Sometimes I think Herc crews had too much time on their hands!
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The only thing I liked about the Herc was jumping out of it.
Compared to the space and relative comfort of, say, the Argosy and Andover, the Herc was extremely cramped, uncomfortable, especially on long flights at low-level, and was very noisy and smelly.
Even when jumping, one had to be careful, as there was an exterior step which needed top be cleared on exit. Too "tight" an exit, and the parachute pack would hit the step, tumbling the jumper. Too aggressive an exit, and the jumper could clear out beyond the slipstream baffle, just forward of the door, and end up in serious rigging line twists.
Only problem is deciding what kit to leave out of your container to fit more duty free in !

Leave stuff out? Nope...I reckon you should pile more in and put it all on a pallet! Just get the Herc to drop your pallet of goodies before you jump out. Simples! :)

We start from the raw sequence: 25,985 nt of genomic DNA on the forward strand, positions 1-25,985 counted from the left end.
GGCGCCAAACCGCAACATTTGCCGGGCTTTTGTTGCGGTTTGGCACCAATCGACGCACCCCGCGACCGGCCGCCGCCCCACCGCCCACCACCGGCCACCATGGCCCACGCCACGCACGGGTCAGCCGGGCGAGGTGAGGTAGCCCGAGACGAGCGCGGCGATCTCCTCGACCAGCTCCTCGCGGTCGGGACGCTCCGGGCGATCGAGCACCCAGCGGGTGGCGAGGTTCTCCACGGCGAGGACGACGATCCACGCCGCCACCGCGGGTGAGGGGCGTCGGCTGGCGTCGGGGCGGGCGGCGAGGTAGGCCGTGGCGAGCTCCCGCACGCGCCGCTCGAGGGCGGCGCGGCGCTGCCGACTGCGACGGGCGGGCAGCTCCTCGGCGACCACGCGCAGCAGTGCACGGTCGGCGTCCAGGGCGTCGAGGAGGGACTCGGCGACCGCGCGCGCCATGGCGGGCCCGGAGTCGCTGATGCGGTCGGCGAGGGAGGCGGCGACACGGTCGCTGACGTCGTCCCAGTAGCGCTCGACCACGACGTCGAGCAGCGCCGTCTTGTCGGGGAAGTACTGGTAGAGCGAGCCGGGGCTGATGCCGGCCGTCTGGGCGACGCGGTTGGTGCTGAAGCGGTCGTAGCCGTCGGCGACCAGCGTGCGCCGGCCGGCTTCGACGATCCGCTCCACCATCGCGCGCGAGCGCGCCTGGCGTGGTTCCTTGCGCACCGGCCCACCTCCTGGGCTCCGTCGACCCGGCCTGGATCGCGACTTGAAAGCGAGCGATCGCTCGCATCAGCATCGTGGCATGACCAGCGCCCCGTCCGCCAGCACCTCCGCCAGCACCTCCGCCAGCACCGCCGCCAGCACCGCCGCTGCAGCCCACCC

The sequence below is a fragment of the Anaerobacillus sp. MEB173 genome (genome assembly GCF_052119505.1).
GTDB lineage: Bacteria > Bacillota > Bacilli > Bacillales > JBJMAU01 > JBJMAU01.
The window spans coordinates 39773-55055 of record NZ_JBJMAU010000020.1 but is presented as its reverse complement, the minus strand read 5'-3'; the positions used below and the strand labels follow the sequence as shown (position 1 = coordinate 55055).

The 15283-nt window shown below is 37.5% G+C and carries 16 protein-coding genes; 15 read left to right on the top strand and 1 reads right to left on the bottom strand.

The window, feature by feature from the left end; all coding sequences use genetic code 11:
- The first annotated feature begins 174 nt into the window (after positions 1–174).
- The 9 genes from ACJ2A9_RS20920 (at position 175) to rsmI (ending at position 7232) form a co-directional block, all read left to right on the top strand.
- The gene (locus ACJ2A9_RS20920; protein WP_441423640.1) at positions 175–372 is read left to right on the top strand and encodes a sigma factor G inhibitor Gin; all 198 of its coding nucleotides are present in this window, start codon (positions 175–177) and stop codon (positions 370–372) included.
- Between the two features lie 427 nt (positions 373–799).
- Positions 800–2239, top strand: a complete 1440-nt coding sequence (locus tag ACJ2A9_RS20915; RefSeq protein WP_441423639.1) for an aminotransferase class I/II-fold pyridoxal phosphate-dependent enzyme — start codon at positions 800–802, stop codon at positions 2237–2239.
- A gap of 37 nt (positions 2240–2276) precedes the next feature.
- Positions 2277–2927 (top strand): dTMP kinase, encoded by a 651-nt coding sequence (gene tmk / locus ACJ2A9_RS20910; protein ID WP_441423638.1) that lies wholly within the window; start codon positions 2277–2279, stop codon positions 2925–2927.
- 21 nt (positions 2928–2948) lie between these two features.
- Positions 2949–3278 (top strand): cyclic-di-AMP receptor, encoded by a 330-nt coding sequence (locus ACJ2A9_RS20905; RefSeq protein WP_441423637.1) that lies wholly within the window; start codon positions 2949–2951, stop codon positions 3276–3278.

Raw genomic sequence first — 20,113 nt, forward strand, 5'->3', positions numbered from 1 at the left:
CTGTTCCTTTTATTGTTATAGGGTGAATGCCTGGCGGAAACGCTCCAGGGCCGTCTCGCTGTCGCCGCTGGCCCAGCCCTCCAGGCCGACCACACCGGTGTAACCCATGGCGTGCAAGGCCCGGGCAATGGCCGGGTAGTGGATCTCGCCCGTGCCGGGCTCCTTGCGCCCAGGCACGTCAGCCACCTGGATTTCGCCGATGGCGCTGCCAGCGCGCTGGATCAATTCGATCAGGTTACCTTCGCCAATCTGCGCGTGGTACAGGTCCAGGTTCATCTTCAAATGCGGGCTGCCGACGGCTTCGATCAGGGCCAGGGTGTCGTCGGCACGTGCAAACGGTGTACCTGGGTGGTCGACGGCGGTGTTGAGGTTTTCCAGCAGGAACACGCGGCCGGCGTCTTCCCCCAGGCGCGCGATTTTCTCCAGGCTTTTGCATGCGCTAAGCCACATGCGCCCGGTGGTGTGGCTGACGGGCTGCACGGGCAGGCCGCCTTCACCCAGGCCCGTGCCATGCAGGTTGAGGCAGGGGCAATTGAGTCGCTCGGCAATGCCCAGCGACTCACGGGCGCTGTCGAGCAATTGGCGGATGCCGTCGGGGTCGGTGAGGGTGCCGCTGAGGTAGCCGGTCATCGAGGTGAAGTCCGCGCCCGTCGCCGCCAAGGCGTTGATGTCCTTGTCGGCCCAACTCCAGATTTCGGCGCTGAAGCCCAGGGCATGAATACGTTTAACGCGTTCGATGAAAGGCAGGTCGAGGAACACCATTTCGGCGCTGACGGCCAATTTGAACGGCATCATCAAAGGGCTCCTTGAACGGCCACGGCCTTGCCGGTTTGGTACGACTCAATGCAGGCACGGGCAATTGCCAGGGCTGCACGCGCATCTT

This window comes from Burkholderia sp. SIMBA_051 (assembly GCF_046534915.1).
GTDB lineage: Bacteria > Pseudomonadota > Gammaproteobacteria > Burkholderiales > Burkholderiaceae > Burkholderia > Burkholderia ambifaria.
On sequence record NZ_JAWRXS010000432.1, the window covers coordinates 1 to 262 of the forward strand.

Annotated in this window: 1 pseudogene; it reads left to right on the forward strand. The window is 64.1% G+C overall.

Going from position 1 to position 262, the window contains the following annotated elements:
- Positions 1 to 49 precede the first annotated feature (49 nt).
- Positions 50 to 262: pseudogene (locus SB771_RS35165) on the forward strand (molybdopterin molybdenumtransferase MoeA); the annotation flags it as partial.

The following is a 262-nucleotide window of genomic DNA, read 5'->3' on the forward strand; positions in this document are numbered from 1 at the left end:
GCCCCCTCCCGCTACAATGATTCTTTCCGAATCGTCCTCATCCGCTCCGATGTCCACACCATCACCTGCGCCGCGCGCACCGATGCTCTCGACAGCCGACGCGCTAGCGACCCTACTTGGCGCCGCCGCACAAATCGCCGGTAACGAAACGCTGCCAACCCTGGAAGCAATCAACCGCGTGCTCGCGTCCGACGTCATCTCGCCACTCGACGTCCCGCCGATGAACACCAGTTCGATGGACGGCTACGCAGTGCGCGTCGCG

Ah, yes. the old A-41 radio was good for that.
Dump the battery, and load three or four cases of Rothmans ( or brand of choice) into the battery compartment, along with a couple or more of knock-off Rolex, then strip the card cover off the spare battery and do the same ( or in one case, person unknown, two P-38's and a PPK plus spare mags and cleaning kits !!!), put the cover back on and pack it back into its compartment on the stupid radio frame ( I carried the radio and associated kit in my "Bergan", much more practical). If stopped at "civvy" Customs, then just declare the kit is "Classified", and can't be inspected !!!
The mortar and anti-tank platoons had it cushy, as they could pack a lot into the tubes / barrels ( the old "Wombat" gun was still in servIce in my early days), and they made a small fortune selling on booze, fags, watches etc etc.
Even heard some tales of the old Series II Land Rover's, returning overland from Germany in the early 1970's. where the reserve 10 Imp Gal fuel tank was filled with contraband of choice, along with the spare tyre and any other "convenient compartment" !!
Oh, happy days .......................